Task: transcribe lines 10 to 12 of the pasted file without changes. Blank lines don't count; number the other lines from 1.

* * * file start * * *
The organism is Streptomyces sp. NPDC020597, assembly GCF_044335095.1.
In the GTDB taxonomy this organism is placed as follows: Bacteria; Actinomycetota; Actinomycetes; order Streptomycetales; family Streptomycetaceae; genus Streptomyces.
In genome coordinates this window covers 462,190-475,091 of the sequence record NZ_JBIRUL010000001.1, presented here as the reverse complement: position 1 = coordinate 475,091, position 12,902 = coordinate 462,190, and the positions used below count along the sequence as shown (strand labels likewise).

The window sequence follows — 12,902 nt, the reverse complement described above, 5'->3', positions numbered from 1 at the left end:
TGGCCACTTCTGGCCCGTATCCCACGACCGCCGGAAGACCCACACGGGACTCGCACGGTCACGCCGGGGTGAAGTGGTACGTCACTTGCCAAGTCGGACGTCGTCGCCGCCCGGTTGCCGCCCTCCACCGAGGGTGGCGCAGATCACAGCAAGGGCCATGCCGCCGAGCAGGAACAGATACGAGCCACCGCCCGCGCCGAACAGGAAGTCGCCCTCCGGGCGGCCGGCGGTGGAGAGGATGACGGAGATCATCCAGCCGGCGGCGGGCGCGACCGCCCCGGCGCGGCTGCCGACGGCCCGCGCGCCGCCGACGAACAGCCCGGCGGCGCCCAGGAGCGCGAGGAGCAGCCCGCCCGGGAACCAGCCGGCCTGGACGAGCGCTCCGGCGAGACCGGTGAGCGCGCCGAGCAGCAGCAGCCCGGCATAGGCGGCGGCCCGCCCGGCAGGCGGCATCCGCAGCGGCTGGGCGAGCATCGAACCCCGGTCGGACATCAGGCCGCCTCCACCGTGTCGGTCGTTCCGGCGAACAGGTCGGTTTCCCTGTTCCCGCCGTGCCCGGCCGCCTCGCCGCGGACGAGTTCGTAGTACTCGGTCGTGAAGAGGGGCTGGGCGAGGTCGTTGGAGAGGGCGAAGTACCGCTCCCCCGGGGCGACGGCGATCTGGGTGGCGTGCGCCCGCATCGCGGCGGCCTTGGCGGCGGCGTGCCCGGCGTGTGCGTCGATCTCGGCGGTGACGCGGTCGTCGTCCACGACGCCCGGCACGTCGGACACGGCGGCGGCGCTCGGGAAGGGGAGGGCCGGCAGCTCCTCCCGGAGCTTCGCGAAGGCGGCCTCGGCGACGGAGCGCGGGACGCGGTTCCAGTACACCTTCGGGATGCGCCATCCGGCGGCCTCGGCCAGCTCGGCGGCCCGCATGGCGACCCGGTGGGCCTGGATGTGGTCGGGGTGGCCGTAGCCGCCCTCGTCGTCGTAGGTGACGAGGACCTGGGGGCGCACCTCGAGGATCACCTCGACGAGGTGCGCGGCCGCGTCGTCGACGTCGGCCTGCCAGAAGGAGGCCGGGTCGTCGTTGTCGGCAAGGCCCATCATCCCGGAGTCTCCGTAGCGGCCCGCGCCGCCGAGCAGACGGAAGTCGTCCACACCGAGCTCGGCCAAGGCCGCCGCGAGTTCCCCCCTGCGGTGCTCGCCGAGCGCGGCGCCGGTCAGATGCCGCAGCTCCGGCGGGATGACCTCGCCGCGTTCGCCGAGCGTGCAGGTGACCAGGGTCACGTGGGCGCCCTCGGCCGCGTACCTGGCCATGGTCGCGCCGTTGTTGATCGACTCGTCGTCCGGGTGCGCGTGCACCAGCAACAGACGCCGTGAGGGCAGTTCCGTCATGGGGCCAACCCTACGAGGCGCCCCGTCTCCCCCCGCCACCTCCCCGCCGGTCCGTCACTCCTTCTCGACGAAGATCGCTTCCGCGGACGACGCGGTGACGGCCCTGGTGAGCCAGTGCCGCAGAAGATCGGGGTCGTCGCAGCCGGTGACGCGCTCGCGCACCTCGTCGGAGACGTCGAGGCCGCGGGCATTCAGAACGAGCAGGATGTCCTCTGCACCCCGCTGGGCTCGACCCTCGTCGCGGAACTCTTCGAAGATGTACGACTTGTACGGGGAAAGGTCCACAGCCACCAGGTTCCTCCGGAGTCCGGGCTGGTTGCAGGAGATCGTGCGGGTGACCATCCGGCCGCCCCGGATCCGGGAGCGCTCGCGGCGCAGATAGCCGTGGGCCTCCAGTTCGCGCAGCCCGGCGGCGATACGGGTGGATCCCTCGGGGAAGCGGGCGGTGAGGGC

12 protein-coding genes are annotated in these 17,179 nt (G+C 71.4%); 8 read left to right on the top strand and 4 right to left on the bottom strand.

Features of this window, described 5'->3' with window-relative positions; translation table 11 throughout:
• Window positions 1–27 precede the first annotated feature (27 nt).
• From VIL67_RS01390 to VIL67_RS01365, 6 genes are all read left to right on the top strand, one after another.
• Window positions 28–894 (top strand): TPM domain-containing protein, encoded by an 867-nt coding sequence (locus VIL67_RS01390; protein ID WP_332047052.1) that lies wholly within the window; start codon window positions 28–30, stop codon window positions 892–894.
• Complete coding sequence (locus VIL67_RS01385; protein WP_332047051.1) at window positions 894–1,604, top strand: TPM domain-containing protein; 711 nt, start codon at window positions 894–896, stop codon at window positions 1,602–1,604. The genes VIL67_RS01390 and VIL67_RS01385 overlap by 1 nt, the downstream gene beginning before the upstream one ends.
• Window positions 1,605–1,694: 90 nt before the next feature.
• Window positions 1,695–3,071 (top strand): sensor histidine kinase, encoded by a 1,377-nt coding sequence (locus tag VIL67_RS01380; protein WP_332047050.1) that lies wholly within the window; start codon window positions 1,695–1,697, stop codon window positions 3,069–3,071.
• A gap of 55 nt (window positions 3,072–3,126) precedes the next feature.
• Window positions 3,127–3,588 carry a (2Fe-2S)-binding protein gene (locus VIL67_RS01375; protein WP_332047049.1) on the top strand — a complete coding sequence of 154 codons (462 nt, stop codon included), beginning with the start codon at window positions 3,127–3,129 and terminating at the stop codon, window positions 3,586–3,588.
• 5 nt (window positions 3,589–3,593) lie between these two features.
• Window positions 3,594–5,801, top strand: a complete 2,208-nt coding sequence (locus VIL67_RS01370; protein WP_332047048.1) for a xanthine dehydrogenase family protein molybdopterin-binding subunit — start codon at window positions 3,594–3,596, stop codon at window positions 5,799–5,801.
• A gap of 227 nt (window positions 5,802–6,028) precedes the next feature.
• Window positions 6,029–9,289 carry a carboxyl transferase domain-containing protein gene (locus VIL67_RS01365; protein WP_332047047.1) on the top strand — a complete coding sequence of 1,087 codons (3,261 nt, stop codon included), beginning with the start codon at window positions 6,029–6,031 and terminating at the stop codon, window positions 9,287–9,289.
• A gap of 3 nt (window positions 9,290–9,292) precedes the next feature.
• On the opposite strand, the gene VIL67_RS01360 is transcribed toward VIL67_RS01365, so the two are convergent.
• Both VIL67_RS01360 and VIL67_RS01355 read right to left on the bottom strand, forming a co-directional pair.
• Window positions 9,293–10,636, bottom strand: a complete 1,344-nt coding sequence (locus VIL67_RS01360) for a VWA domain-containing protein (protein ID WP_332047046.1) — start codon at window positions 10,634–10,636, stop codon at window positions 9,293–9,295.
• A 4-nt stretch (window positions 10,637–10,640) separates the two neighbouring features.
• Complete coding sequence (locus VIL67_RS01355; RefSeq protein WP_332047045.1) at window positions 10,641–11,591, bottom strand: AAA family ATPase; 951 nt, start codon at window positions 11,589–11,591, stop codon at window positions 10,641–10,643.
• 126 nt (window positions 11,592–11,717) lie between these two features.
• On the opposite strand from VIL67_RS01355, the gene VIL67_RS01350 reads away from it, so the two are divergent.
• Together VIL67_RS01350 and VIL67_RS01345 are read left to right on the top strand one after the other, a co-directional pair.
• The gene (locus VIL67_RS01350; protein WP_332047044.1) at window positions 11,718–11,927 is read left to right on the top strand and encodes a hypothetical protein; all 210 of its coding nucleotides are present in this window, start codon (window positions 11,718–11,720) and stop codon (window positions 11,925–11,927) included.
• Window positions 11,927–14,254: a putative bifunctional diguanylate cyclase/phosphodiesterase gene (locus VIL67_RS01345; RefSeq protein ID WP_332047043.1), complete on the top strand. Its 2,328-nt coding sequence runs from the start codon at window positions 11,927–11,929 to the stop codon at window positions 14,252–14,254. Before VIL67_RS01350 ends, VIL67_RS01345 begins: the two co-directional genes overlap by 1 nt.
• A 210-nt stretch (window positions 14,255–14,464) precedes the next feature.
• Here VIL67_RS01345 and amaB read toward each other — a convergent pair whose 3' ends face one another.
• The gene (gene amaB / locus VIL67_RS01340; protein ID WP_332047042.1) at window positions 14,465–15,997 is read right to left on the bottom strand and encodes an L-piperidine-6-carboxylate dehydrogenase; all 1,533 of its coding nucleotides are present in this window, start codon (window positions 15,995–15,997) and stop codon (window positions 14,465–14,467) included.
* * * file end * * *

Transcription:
• Window positions 28–894 (top strand): TPM domain-containing protein, encoded by an 867-nt coding sequence (locus VIL67_RS01390; protein ID WP_332047052.1) that lies wholly within the window; start codon window positions 28–30, stop codon window positions 892–894.
• Complete coding sequence (locus VIL67_RS01385; protein WP_332047051.1) at window positions 894–1,604, top strand: TPM domain-containing protein; 711 nt, start codon at window positions 894–896, stop codon at window positions 1,602–1,604. The genes VIL67_RS01390 and VIL67_RS01385 overlap by 1 nt, the downstream gene beginning before the upstream one ends.
• Window positions 1,605–1,694: 90 nt before the next feature.